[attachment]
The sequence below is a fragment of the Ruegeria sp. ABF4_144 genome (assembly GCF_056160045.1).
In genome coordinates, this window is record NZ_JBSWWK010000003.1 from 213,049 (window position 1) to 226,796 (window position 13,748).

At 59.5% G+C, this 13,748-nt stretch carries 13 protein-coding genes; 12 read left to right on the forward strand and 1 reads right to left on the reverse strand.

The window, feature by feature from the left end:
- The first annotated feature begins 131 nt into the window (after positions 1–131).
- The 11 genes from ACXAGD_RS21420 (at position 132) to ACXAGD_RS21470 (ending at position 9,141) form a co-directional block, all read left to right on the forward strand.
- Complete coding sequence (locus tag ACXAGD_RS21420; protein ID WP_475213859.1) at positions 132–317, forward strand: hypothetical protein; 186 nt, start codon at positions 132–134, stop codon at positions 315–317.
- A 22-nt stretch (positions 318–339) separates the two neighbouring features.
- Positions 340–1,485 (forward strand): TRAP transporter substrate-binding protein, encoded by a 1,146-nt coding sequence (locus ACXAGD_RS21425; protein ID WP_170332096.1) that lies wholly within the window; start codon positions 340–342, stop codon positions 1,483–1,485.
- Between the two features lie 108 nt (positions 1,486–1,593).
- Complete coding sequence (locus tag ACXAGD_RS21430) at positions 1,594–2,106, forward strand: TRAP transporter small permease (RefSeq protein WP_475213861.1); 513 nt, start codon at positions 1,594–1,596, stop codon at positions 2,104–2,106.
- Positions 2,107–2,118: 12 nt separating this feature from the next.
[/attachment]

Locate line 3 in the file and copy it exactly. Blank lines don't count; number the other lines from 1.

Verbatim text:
At 59.5% G+C, this 13,748-nt stretch carries 13 protein-coding genes; 12 read left to right on the forward strand and 1 reads right to left on the reverse strand.